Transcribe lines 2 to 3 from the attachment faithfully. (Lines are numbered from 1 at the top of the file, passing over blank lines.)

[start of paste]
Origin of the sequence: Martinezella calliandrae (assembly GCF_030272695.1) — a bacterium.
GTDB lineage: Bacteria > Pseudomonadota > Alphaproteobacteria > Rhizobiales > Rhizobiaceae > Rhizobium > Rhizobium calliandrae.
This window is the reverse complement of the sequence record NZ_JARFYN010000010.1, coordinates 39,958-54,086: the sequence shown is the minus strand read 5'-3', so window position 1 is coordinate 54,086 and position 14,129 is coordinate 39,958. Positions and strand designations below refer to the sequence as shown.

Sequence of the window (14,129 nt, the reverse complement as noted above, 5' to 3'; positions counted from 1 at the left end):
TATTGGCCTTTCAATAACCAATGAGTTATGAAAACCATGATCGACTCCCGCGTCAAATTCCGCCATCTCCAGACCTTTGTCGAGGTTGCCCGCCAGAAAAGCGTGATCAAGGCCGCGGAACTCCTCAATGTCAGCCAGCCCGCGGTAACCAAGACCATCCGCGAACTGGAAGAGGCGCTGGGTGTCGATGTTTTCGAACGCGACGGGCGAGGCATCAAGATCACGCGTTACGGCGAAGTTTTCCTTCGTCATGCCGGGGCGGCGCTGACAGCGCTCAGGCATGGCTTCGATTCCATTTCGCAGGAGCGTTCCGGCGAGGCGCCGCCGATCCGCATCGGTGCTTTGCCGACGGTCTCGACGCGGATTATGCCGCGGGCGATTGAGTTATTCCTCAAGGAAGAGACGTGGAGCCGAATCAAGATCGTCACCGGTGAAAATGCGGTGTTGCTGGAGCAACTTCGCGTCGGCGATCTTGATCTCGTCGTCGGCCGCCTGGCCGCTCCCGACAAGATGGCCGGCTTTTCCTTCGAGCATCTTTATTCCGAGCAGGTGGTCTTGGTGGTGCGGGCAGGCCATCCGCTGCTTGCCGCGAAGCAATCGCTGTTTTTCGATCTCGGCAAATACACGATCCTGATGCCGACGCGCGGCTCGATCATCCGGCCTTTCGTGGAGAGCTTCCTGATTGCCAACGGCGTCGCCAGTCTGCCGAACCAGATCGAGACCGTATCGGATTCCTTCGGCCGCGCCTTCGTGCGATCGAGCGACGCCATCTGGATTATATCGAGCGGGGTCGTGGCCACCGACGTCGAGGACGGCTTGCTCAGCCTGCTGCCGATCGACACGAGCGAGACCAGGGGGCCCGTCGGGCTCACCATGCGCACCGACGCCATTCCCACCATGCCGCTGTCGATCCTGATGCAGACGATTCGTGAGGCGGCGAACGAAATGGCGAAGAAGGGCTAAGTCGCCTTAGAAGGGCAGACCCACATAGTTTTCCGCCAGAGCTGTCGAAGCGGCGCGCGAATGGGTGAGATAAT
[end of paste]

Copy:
GTDB lineage: Bacteria > Pseudomonadota > Alphaproteobacteria > Rhizobiales > Rhizobiaceae > Rhizobium > Rhizobium calliandrae.
This window is the reverse complement of the sequence record NZ_JARFYN010000010.1, coordinates 39,958-54,086: the sequence shown is the minus strand read 5'-3', so window position 1 is coordinate 54,086 and position 14,129 is coordinate 39,958. Positions and strand designations below refer to the sequence as shown.